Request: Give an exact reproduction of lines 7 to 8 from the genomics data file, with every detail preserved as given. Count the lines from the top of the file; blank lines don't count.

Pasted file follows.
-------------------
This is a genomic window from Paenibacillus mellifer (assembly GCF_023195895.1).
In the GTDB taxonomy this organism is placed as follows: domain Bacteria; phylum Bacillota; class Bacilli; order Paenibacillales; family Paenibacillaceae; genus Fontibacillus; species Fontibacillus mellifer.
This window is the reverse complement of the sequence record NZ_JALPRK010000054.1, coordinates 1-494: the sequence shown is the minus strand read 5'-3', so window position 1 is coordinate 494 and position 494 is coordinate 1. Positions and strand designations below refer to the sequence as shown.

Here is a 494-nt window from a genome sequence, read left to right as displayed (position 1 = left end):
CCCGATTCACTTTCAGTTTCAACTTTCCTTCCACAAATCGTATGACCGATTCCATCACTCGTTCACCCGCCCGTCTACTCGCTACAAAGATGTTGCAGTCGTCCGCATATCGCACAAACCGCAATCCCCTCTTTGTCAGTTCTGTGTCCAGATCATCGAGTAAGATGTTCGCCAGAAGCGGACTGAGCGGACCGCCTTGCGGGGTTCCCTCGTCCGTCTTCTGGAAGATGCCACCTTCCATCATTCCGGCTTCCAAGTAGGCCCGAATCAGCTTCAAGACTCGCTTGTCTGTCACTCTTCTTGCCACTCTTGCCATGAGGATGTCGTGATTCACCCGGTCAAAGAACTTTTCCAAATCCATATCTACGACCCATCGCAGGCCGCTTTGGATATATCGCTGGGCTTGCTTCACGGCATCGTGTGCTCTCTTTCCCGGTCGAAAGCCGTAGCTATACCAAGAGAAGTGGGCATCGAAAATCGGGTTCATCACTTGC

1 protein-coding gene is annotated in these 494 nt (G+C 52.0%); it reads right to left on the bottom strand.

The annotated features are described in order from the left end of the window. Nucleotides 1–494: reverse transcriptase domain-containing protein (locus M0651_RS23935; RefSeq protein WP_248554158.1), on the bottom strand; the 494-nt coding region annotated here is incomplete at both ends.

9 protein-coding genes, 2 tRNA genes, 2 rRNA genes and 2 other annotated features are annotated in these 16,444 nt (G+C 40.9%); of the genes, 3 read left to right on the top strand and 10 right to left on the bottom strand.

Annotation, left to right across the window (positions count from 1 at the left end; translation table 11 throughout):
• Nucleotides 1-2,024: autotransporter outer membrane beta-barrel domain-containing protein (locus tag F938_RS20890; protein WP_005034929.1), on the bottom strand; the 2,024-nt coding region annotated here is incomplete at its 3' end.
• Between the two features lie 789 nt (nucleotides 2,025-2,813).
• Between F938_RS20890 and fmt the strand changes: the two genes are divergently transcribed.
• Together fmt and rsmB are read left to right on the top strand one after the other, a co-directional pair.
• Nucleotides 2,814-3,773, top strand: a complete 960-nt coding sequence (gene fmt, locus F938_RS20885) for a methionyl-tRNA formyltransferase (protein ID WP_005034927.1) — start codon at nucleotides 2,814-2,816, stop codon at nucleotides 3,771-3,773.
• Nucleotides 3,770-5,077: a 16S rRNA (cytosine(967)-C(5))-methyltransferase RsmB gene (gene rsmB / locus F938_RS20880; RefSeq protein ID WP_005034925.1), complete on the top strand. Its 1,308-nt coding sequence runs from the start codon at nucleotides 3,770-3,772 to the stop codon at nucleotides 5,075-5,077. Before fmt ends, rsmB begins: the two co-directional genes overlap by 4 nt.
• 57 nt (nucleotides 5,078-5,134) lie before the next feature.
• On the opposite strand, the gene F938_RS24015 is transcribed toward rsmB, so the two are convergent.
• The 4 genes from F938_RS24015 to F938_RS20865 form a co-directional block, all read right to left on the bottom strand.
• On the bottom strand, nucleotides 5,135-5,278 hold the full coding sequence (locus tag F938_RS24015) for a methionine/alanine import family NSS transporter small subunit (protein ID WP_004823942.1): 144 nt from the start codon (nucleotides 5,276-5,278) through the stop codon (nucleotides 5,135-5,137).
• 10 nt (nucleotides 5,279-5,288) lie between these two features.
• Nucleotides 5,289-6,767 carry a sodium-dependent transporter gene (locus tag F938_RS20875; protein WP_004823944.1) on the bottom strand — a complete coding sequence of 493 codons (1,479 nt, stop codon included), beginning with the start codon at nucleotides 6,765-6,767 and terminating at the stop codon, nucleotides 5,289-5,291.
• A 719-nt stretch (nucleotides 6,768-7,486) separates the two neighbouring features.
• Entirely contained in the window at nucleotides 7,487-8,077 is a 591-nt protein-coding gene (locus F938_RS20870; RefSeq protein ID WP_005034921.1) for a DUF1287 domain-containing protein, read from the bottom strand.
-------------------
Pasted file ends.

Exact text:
The annotated features are described in order from the left end of the window. Nucleotides 1–494: reverse transcriptase domain-containing protein (locus M0651_RS23935; RefSeq protein WP_248554158.1), on the bottom strand; the 494-nt coding region annotated here is incomplete at both ends.

9 protein-coding genes, 2 tRNA genes, 2 rRNA genes and 2 other annotated features are annotated in these 16,444 nt (G+C 40.9%); of the genes, 3 read left to right on the top strand and 10 right to left on the bottom strand.